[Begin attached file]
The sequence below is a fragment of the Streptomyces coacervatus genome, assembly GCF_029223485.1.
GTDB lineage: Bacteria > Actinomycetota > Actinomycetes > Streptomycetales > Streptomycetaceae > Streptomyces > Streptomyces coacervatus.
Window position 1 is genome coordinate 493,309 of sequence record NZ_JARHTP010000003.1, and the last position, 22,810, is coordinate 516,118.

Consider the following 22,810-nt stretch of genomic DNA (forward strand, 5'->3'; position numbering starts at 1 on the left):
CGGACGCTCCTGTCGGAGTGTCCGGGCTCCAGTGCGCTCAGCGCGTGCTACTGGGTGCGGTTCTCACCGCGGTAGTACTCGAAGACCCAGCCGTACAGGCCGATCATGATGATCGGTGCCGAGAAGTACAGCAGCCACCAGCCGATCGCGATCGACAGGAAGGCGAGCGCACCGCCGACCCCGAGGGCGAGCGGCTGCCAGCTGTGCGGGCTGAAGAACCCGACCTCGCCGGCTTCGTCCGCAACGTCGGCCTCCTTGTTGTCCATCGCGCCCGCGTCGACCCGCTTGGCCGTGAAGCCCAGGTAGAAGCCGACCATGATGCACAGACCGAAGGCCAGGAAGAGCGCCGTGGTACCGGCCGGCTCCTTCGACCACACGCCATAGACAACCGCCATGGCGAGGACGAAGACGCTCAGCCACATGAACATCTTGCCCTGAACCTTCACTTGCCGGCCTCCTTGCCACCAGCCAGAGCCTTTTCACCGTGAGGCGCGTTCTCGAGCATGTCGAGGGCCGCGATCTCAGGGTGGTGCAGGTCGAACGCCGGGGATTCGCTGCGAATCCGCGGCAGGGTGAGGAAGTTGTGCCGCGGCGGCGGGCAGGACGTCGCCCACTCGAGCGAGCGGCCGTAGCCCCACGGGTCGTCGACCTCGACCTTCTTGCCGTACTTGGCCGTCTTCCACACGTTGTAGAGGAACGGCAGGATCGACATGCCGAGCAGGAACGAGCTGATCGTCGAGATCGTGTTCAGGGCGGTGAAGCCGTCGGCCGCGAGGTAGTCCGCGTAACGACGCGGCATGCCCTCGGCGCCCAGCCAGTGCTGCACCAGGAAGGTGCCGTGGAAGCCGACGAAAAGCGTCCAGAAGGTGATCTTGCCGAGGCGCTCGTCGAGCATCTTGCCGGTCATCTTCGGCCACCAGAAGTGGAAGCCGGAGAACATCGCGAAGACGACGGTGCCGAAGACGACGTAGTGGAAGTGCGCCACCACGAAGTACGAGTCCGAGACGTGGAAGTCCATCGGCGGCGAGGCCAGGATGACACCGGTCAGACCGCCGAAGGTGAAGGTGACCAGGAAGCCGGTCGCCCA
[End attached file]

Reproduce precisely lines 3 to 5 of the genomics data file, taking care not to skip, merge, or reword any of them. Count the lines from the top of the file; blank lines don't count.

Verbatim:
Window position 1 is genome coordinate 493,309 of sequence record NZ_JARHTP010000003.1, and the last position, 22,810, is coordinate 516,118.

Consider the following 22,810-nt stretch of genomic DNA (forward strand, 5'->3'; position numbering starts at 1 on the left):
CGGACGCTCCTGTCGGAGTGTCCGGGCTCCAGTGCGCTCAGCGCGTGCTACTGGGTGCGGTTCTCACCGCGGTAGTACTCGAAGACCCAGCCGTACAGGCCGATCATGATGATCGGTGCCGAGAAGTACAGCAGCCACCAGCCGATCGCGATCGACAGGAAGGCGAGCGCACCGCCGACCCCGAGGGCGAGCGGCTGCCAGCTGTGCGGGCTGAAGAACCCGACCTCGCCGGCTTCGTCCGCAACGTCGGCCTCCTTGTTGTCCATCGCGCCCGCGTCGACCCGCTTGGCCGTGAAGCCCAGGTAGAAGCCGACCATGATGCACAGACCGAAGGCCAGGAAGAGCGCCGTGGTACCGGCCGGCTCCTTCGACCACACGCCATAGACAACCGCCATGGCGAGGACGAAGACGCTCAGCCACATGAACATCTTGCCCTGAACCTTCACTTGCCGGCCTCCTTGCCACCAGCCAGAGCCTTTTCACCGTGAGGCGCGTTCTCGAGCATGTCGAGGGCCGCGATCTCAGGGTGGTGCAGGTCGAACGCCGGGGATTCGCTGCGAATCCGCGGCAGGGTGAGGAAGTTGTGCCGCGGCGGCGGGCAGGACGTCGCCCACTCGAGCGAGCGGCCGTAGCCCCACGGGTCGTCGACCTCGACCTTCTTGCCGTACTTGGCCGTCTTCCACACGTTGTAGAGGAACGGCAGGATCGACATGCCGAGCAGGAACGAGCTGATCGTCGAGATCGTGTTCAGGGCGGTGAAGCCGTCGGCCGCGAGGTAGTCCGCGTAACGACGCGGCATGCCCTCGGCGCCCAGCCAGTGCTGCACCAGGAAGGTGCCGTGGAAGCCGACGAAAAGCGTCCAGAAGGTGATCTTGCCGAGGCGCTCGTCGAGCATCTTGCCGGTCATCTTCGGCCACCAGAAGTGGAAGCCGGAGAACATCGCGAAGACGACGGTGCCGAAGACGACGTAGTGGAAGTGCGCCACCACGAAGTACGAGTCCGAGACGTGGAAGTCCATCGGCGGCGAGGCCAGGATGACACCGGTCAGACCGCCGAAGGTGAAGGTGACCAGGAAGCCGGTCGCCCA